Underground Railroad
3:02 pm
Wed May 21, 2014

Civic Leaders Announce Competition For Meachum Freedom Crossing Monument Design

Angela da Silva, adjunct professor in American studies at Lindenwood University, re-enacts the night of Mary Meachum's freedom crossing.
Angela da Silva, adjunct professor in American studies at Lindenwood University, re-enacts the night of Mary Meachum's freedom crossing.
Credit Nora Ibrahim

On the 159th anniversary of Mary Meachum's attempted crossing of the Mississippi River — from what was at the time the slave state of Missouri to the free state Illinois — St. Louis residents, local groups and officials gathered at the crossing site to announce plans for a permanent monument. For many of those who attended, it marks 15 years of hard work to get the site more widely recognized. 

James Clark, vice president of community outreach for Better Family Life, says the local group is still working hard to take the historic site to the national forefront. Clark hopes that the crossing site will be recognized on that level as construction begins in the next three to seven years. 

The point of  Meachum’s crossing has been designated a national Underground Railroad site — the first in Missouri, a former slave state. The site about three miles north of downtown St. Louis, just north of the Merchant's Bridge.

“This is a jewel," Clark said. "This is very, very pungent history, and we are very, very fortunate of having the responsibility of bringing it to life. This is a very powerful river. This is a very strong metropolitan area. We are just now recognizing this.”

At the riverfront, Angela da Silva, adjunct professor in American studies at Lindenwood University, helped  re-enact the night Meachum, a free woman of color, tried to cross the Mississippi River with a group of nine slaves. Da Silva is also a seventh-generation Missourian and a descendant of Missouria slaves on both her mother's and father's side.

"We (St. Louisans) have lost so much of our history, and especially African Americans," she said. "If people really knew their origins, I'd say they'd come to the slave states."

For da Silva, a monument marking the Meachum crossing site would bring attention to its historical significance and even help some reconnect with their own family histories.

"We are truly blessed this site is still pristine, meaning nothing was built on it nor demolished," she added. "The vista we're looking at while we're standing here is the same vista those slaves saw on May 21, 1855. That's powerful to me ... to understand that river is both boundary and horizon if you are a Missouri slave."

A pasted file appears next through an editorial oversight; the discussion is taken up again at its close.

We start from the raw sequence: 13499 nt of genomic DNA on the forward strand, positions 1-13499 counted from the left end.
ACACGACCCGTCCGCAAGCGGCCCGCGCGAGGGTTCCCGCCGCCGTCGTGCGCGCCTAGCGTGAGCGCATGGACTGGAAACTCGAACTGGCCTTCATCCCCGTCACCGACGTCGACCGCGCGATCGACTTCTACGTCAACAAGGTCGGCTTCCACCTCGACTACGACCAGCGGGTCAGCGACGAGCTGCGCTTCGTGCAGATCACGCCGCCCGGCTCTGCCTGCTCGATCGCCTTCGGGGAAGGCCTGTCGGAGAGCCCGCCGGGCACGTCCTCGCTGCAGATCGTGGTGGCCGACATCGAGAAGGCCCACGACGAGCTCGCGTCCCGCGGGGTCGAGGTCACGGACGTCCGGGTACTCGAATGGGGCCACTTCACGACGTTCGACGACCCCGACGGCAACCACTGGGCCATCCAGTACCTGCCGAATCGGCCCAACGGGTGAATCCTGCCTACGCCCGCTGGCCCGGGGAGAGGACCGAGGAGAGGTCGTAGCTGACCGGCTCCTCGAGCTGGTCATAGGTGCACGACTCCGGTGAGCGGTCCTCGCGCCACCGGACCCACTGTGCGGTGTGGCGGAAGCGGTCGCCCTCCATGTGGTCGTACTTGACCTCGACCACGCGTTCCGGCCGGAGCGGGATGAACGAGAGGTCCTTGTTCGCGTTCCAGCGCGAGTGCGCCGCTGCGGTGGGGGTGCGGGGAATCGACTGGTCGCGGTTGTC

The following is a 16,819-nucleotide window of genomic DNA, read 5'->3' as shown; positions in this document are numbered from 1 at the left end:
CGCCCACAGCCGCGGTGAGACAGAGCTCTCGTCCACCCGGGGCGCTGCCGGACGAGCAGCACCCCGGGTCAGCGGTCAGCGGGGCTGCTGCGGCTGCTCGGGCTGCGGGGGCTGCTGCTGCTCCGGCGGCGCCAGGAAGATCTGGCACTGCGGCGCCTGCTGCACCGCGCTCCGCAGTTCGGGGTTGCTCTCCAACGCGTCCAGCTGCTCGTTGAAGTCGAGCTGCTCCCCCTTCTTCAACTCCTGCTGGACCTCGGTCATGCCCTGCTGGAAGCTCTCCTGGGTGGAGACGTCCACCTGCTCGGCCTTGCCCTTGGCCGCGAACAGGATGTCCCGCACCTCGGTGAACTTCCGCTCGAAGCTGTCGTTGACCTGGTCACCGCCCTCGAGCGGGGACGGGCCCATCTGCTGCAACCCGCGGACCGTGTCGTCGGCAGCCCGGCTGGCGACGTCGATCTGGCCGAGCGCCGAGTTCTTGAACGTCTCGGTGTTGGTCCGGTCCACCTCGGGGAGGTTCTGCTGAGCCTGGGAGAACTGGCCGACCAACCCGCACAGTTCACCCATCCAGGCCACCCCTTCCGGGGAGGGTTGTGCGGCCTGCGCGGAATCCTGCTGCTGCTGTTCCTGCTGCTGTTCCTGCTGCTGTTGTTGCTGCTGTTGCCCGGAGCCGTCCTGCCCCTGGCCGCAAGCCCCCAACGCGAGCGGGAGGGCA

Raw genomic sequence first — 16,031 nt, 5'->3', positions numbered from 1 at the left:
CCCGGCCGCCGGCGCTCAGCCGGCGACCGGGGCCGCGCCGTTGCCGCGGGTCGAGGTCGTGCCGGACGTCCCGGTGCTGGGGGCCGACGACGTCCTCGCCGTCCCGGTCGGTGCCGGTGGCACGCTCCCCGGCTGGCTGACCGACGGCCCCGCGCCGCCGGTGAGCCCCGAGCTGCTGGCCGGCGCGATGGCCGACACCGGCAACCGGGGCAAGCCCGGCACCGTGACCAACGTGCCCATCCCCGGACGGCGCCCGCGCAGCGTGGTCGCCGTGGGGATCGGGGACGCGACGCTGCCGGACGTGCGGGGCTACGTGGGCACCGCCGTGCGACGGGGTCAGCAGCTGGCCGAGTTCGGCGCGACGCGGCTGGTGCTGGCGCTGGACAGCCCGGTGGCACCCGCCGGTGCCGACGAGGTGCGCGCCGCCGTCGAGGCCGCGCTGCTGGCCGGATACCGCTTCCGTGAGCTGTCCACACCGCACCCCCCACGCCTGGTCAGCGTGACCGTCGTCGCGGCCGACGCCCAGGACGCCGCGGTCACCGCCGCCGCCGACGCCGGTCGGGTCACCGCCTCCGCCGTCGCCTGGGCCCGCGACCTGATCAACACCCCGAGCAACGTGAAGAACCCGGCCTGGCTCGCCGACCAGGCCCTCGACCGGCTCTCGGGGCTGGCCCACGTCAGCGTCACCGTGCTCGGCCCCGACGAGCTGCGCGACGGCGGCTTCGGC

Moreover, the monument, and tourism in general, would be one of the surest ways for economic advancement for the area, da Silva said. Clark added that the construction of the monument will bring needed tourist activity to the North St. Louis region. 

“As we get the word out, as we begin to really tell the story, St. Louis will open up," he said. "We have elected officials on the state-level that will be looking for state support. We have support of Congressman (Lacy) Clay who will be looking for federal support.”

The committee behind the monument’s construction has secured an endowment, largely due to St. Louis City Alderwoman Dionne Flowers. Still, the committee is searching for other methods of funding and promoting the historic site's visibility. 

While the committee searches for these other funding opportunities, it will also hold a design competition for the site. 

The committee members hope the monument will be a noticeable landmark on the riverfront so both tourists and passersby will stop to visit the site. The monument competition committee has set aside nine acres for the chosen artist to develop. 

"Creating a more permanent monument at the point of departure can commemorate the courage to cross the Mississippi or even the contemplation to do that," said Laura Lyon, committee member and vice president of H3 Studio, which is involved in regional planning of the site. "This would give a spot to tell that story, stand in their footprints. It's up to the artists to explore what that means and its physicality, whether it's two-dimensional or three-dimensional."

Entries will be voted on in October, and the committee will announce the finalist next year. 

Members of the committee said artists interested in entering the monument competition should keep an eye on Great Rivers Greenway's website and the Mary Meachum Freedom Crossing Celebration Facebook group for more details.